One thing that stands out from this book happens to be how it seems that it was the beginning of the America that we now know, that is the America of the automobile and of the sprawling suburbs. In a way what the car did, or more specifically the cheap car that could be bought by the average punter (though it sounds as if Kerouac and his friends bought the 1940s equivalent of the old bomb and used it to travel about America). The interesting thing is that this is an America before the interstate highways, an America that is still developing and trying to find its feet and its identity. Sure, it had just emerged victorious from the Second World War, and had also emerged as the superpower after Britain was effectively bankrupted (and also saw its colonies, bit by bit, claiming independence), but it still hadn't really developed the identity that it eventually developed by the sixties and the seventies. However, what it also did was effectively became a car culture, which is a culture of individualism – having a car meant one have freedom, freedom to do, and go, wherever one wants to go, however there was a problem, namely that this place never seemed to exist – Kerouac travels from New York to California a number of times, spends his days in Denver, which seems to be the centre of the United States, and then frees himself further by going South of the Border and dreaming of going even further beyond – having the ultimate freedom to travel as far as the tip of South America.
However these dreams seem to be stunted – he ends up with Dehli Belly, and is deserted by his friend, Dean, a number of times. However it also seems that Dean seems to drift from woman to woman, from place to place, and from friend to friend, not having any real roots. We see the same with Kerouac as well, especially when he begins to settle down with the Mexican woman in Los Angeles, but then decides to dump her and return to New York. This is a new time, a time where people can pull out their roots and travel where-ever. Before then people rarely, if ever, travelled too far beyond their home. Yet, the interesting thing is that when one travels, when one pulls out their roots, it is very hard to put them back down again. I discovered that when I moved cities, that the roots that I pulled up had a lot of difficulty being planted again – sure, I have made new friends, but there are times and elements that I do not understand because I have not been around. There is a Website – Adelaide Remember When – that sits in my heart because I grew up in Adelaide, yet a similar website for Melbourne, Sydney, or even London and Paris, wouldn't have the same effect on me. Well, okay, London and Paris might be a little different, but I never grew up there so I don't have a personal connection with the past of any of those cities.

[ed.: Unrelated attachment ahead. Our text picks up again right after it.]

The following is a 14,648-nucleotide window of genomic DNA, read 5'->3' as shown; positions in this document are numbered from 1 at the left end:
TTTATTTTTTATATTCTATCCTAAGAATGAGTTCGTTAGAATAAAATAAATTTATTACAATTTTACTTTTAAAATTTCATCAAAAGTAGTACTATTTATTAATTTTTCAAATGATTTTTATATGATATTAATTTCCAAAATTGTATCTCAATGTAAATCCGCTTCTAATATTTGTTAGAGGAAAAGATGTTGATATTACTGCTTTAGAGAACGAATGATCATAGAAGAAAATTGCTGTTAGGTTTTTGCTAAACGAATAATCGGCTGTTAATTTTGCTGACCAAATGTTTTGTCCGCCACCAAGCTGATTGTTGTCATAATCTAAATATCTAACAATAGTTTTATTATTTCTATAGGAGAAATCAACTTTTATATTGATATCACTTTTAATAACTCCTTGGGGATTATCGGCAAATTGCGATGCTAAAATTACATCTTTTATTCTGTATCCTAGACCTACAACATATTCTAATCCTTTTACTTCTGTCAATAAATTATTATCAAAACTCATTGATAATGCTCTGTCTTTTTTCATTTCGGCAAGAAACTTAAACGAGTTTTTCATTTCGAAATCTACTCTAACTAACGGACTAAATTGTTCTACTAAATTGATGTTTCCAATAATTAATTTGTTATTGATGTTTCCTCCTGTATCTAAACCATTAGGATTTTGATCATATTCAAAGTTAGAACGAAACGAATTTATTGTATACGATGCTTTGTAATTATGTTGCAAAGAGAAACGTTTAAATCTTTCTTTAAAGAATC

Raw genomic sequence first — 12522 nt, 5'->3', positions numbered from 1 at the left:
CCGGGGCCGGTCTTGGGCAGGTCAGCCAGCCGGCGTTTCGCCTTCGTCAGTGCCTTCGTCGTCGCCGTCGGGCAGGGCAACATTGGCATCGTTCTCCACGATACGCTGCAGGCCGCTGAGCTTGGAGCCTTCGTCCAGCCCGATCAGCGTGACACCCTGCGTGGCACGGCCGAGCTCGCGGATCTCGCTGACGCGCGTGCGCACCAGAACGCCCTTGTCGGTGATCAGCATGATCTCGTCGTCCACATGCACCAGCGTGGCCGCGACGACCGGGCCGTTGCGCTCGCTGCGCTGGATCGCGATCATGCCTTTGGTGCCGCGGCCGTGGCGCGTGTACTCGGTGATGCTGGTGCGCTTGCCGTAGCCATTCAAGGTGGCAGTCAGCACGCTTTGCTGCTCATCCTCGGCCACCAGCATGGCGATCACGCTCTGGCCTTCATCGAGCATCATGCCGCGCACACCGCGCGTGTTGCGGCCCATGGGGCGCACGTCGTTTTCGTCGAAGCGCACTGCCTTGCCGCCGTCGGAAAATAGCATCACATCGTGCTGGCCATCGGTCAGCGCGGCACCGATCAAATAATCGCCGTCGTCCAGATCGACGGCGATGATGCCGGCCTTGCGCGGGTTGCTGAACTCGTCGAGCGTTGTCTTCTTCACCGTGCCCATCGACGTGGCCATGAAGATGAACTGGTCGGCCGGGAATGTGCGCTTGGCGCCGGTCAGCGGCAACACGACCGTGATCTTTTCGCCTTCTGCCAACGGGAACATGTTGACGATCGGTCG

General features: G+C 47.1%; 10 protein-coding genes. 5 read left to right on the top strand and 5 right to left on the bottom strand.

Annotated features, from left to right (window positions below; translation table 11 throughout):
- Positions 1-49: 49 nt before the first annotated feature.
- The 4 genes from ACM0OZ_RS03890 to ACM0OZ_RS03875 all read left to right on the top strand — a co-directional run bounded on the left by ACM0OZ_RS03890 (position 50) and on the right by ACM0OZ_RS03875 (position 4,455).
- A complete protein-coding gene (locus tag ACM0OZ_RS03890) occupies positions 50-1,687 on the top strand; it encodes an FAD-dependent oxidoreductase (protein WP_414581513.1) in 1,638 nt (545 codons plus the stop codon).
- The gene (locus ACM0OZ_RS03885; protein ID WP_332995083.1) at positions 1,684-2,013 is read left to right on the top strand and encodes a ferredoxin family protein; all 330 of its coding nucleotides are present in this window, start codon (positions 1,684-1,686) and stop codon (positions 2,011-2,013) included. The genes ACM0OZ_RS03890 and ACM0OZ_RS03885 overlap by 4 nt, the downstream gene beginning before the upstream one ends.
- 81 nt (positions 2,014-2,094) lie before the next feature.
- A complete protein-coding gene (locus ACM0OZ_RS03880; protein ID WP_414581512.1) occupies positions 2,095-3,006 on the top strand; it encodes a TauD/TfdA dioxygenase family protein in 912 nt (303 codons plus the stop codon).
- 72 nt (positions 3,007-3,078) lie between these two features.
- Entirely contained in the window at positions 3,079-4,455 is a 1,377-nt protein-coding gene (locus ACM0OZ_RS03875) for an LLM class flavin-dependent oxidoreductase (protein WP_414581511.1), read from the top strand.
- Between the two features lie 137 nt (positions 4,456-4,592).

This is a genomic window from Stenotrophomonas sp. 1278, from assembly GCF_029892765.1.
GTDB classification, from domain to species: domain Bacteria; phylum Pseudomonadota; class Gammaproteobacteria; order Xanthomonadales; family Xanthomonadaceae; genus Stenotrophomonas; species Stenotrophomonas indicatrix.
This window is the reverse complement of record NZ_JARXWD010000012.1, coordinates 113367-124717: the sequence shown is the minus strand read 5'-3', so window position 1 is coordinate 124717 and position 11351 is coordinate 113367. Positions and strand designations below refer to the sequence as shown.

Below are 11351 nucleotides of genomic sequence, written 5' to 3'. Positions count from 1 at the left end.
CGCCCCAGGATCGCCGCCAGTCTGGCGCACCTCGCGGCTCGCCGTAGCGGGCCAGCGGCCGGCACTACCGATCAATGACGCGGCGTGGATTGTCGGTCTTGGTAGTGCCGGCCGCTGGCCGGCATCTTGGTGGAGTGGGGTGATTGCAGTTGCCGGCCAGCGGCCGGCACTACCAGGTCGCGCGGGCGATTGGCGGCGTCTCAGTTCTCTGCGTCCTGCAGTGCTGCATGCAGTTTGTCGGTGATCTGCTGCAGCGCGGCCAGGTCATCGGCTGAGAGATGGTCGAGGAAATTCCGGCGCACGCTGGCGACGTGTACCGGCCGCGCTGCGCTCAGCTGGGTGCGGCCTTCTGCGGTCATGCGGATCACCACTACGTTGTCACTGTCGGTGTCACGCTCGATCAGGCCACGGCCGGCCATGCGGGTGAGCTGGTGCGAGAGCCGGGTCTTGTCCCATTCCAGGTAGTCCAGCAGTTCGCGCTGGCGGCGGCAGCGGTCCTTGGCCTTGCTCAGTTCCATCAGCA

In a way what Kerouac is exploring, even if he it being intentional, which I suspect he isn't, is how we are beginning to become disconnected from place. Sure, he lived in New York, but in reality he come from abroad. However, what the car has done is that it has made it even easier from him to pull up his roots and to travel about. I have been on road trips myself, the longest going from Adelaide to Brisbane via Melbourne and Sydney, and back again. There is something liberating about letting go of life and jumping into a car and simply driving, even if one doesn't even have a destination in mind. In fact piling your friends into a car and going on a roadtrip is a bonding experience, as I have discovered on numerous trips to Melbourne and back again. However, things have even gone further with the advent of the commercial airline – now we can simply jump on a plane and simply anywhere we wish (though of course there are some restrictions, particularly when it comes to obtain a visa to enter certain countries, particularly if you happen to be from a country where the passport really has little, if no, power whatsoever).
Anyway, what better way to finish off this post than with a picture of a place where Kerouac seemed to finish off his journeys: Times Square.
The Real Hipsters